When you have a chronic illness, you know how debilitating it can be to your daily life. Even if you have some days where you feel somewhat better, they are usually few and far between and make little difference in just how impactful the illness is to you on a day-to-day basis. Unfortunately, the Social Security Administration may not see things the same way, making it difficult for you to receive the benefits you need. While you can get disability benefits due to a chronic illness, it is important that you remember the following key points.
When you have a chronic illness, perhaps the biggest obstacle you will face with the SSA is the fact that it won’t initially view your condition as a static disability or one that is permanent and unchanging. Since the SSA definition of disability does not cover all forms of disability, you will need to complete and pass a disability evaluation to qualify for benefits.
What is a Static Disability?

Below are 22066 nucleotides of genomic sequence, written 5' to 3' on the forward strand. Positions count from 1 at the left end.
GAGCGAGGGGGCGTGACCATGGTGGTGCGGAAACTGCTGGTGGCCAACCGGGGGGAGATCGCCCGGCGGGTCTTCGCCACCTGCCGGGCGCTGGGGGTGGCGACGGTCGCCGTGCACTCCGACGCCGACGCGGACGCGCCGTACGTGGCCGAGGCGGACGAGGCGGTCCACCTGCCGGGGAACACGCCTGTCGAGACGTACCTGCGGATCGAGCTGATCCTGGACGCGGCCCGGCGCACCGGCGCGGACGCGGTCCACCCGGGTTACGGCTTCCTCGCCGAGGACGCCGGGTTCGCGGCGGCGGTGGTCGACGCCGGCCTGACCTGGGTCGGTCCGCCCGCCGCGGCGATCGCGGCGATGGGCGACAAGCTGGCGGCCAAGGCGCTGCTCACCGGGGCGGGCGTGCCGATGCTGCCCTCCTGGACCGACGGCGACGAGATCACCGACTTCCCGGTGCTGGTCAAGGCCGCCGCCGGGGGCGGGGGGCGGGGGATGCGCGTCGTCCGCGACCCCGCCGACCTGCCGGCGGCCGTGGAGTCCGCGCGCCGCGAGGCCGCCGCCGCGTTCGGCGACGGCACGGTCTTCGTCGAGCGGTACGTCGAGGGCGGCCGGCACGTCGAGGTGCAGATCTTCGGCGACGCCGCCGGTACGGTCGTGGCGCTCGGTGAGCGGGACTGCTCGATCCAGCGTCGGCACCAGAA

A static disability is one such as blindness, mental retardation, or a learning disability. When the SSA considers a disability application for chronic illness, qualifying for benefits can become much harder. Since you may feel somewhat good on certain days, the SSA may believe you are still able to engage in substantial gainful activity, meaning it believes you would still be capable of holding down a job.
To convince the SSA your chronic illness does qualify you for disability benefits, you would need to begin by checking online websites that have details about social security disability support to learn what is involved in applying for disability, the obstacles you may encounter, and why it is important to hire an attorney who specializes in such cases. In doing so, you and your lawyer can work together to convince the SSA that because your chronic illness makes predicting which days you will feel good or bad almost impossible, you should be awarded disability benefits.
How to Win Your Case
To win your disability case, you will need to undergo an extensive medical evaluation. This will include various tests, x-rays, or other medical tests and procedures deemed necessary to prove your illness is indeed debilitating. In doing so, your chronic illness can be “medically determinable,” meaning a doctor can objectively assess your health and make a reasonable recommendation regarding your disability.
Since it is common for many people suffering from chronic illnesses to be initially denied disability benefits, be prepared to have patience and work with an attorney who will fight hard to prove your case and ensure you receive the benefits you deserve.